By guest blogger Lucy Maddox
The UK population continues to grow, while nursing numbers have remained static for several decades. Compounding matters, The King’s Fund and Nuffield Trust have reported a 25 per cent increase in nurses and midwives leaving the NHS from 2012 to 2018, from 27,300 to 34,100. In short, in the UK, we now have far fewer nurses relative to the general population than we used to.
What does this mean for patients’ care experience? The situation sounds bad, but how bad? Common sense would suggest that patients will experience poorer care when nurses are overstretched, and there’s plenty of anecdotal evidence to support that interpretation. But there are also positive stories, and claims about greater efficiency compensating for fewer staff.
Now a study in BMJ Quality & Safety provides direct observational evidence suggesting that lower nurse-patient ratios really do result in poorer health-care interactions.
Jackie Bridges at the University of Southampton and her colleagues observed how patient-staff interactions varied across six NHS physical healthcare wards in England depending on the ratio of nursing and healthcare assistants to patients. In total, the researchers carefully rated 238 hours of care, which included over 3000 interactions between 270 patients and healthcare staff.
Overall, 10 per cent of those interactions were rated as negative – specifically “negative restrictive”, such as patients being moved without warning or sworn at; and “negative protective”, such as patients having to wait for medication. Crucially, the researchers found that the odds of a negative interaction increased significantly as the number of patients per registered nurse increased.
Lower numbers of registered nurses working on a ward were associated with more negative interactions regardless of whether or not healthcare assistants (support staff without a nursing qualification) had been brought in to make up the numbers. Having more healthcare assistants on shift only helped if there were enough registered nurses to supervise them.
As this was a purely observational study, rather than experimental, some caution is required, as the authors note: “a causal inference [about staffing levels] cannot be directly made”. Nevertheless, this is such a helpful piece of research, that’s clearly consistent what nurses have been saying for years: that they need enough of them on shift to be able to ensure that patient care is high quality.
This isn’t to “do down” healthcare assistants, who are undervalued enough, but it is highlighting the importance of good quality supervision. It also doesn’t mean that nurses go round looking over the shoulders of their more junior colleagues, but is consistent with the argument that patient-carer interactions will be more universally positive when there are sufficient nursing staff to deal with queries, show more junior staff what to do, talk through dilemmas, model excellent patient care, and acknowledge difficult feelings that caring roles can bring up.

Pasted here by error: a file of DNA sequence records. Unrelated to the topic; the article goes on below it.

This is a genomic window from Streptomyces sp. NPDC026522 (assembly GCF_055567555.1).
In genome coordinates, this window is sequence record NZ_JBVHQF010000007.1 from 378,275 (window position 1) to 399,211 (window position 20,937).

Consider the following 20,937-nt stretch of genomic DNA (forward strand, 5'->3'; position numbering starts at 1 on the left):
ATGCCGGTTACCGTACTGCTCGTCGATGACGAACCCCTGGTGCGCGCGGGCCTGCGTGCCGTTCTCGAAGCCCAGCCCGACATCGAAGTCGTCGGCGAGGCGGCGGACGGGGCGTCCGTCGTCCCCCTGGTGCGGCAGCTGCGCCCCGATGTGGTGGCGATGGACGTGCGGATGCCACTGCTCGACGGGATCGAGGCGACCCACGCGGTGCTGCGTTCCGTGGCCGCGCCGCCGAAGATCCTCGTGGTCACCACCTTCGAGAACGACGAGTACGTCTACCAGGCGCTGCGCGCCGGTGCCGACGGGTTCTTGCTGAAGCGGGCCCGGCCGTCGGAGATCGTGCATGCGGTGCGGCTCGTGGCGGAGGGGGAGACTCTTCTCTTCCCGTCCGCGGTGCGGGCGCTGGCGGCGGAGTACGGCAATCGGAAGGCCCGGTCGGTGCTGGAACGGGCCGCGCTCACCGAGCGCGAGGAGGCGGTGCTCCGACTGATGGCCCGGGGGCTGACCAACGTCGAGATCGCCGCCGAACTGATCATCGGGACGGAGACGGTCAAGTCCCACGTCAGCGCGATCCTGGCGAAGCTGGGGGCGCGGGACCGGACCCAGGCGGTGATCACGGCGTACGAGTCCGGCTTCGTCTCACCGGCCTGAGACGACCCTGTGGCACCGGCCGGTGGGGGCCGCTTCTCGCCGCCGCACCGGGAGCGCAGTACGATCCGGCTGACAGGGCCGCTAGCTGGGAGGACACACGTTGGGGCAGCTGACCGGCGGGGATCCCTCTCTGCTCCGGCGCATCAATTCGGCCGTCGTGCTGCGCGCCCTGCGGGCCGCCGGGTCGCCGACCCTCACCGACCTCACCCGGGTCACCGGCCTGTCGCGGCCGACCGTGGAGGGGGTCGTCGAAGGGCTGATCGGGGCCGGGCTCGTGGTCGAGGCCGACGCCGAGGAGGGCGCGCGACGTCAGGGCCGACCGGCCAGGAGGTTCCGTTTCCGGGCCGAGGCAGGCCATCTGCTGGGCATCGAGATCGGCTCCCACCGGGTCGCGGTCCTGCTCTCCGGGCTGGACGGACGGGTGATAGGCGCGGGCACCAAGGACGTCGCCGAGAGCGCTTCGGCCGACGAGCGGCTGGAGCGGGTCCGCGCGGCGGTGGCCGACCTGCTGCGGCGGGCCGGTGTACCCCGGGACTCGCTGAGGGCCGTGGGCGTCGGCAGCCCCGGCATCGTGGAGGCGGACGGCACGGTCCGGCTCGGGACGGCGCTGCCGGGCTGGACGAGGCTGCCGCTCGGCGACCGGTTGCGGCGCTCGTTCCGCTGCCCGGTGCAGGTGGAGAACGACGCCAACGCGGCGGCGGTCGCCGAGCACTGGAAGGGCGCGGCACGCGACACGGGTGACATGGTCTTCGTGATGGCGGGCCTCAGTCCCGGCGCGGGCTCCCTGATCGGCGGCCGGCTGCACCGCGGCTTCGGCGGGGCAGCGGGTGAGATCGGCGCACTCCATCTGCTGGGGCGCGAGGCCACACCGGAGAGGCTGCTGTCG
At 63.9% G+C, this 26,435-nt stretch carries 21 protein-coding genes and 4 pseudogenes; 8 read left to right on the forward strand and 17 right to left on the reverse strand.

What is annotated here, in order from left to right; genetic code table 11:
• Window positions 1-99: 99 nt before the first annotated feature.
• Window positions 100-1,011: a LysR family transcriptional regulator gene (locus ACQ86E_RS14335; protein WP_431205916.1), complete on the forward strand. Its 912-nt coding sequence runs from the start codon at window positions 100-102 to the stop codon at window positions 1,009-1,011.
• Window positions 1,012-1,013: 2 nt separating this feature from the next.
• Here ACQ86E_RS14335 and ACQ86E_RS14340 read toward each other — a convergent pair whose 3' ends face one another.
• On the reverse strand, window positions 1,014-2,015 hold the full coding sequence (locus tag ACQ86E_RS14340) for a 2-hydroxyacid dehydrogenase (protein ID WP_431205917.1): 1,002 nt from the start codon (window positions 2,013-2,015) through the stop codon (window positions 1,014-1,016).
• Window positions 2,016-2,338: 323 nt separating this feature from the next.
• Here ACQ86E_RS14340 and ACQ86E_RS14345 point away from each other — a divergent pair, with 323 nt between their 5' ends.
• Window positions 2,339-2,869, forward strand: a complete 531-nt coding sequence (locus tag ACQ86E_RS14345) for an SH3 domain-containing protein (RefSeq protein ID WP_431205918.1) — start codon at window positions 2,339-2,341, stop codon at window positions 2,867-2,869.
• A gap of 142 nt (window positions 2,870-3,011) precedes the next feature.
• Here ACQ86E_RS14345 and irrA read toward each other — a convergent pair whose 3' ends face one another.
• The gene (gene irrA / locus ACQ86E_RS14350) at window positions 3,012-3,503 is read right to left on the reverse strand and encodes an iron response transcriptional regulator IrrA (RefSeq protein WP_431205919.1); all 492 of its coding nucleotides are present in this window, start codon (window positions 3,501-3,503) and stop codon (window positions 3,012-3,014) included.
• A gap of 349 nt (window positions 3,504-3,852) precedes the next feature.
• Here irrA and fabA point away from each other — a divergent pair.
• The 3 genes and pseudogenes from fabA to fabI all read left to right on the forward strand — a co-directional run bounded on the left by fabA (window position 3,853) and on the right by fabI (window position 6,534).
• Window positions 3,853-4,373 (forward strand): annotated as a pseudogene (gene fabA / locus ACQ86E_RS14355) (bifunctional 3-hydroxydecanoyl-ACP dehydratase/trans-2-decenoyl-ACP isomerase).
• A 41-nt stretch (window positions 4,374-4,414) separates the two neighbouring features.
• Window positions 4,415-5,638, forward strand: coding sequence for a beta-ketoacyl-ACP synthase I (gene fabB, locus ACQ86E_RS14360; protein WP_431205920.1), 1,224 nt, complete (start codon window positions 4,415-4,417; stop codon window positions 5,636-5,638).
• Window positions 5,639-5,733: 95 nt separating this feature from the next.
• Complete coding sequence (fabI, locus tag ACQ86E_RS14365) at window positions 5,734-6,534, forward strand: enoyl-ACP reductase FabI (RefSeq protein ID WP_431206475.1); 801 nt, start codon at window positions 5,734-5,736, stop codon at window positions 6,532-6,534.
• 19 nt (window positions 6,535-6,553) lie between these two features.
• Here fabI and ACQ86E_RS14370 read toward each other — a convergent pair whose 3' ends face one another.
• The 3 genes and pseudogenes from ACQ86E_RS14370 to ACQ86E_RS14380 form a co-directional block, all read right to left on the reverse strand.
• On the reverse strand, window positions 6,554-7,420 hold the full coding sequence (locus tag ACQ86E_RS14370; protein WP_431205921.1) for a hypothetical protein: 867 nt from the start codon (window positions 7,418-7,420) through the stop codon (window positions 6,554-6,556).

The study reminded me of the time I’ve spent working in mental health wards, a job which was adrenaline-fuelled and unpredictable but which I loved, and where I worked with brilliant nursing colleagues who were often rushed off their feet.
Media coverage of care quality in the NHS often blames individuals, and especially nursing staff, for failures. Poor care is never excusable or acceptable, but it is important to recognise that there are perfect storms of working condition which make it more likely. Negative cultures in organisations, lack of staff resources, destructive leadership, can all play their part.
The Francis Report, published in 2013, highlighted the devastating effects of a lack of compassionate care and the need to have cultures where people feel they can speak out about poor care, and where compassionate care is supported. Much has been done since to champion compassionate leadership and compassionate care, but this new study shows how, in the aftermath of austerity and with not enough staff to go round, it’s harder for these principles to be put into practice. For any of us – nurses included – if we are stressed, tired, under emotional pressure and not given enough time, we tend to behave less nicely. It’s not news that a lack of time has a negative impact on caring behaviours.
There’s been much about staff wellbeing in the papers recently, with initiatives to offer mindfulness, yoga, exercise classes and the like. Interventions on an individual level can be hugely helpful and useful to know about. At the same time, it’s not good enough to offer interventions to reduce unnecessary stress caused by an uncaring system.
High quality compassionate care in hospital settings requires sufficient nurses to deliver the care and to supervise their junior colleagues. Anything less is setting up staff to fail and setting up patients for a greater likelihood of negative care. Nurses need to be cared for too, by their employer and by their colleagues, and a bare minimum is making sure there are enough colleagues on shift for it to feel safe. This new research adds to a body of evidence that takes the blame off the nurse and squarely places the responsibility on the system to do better.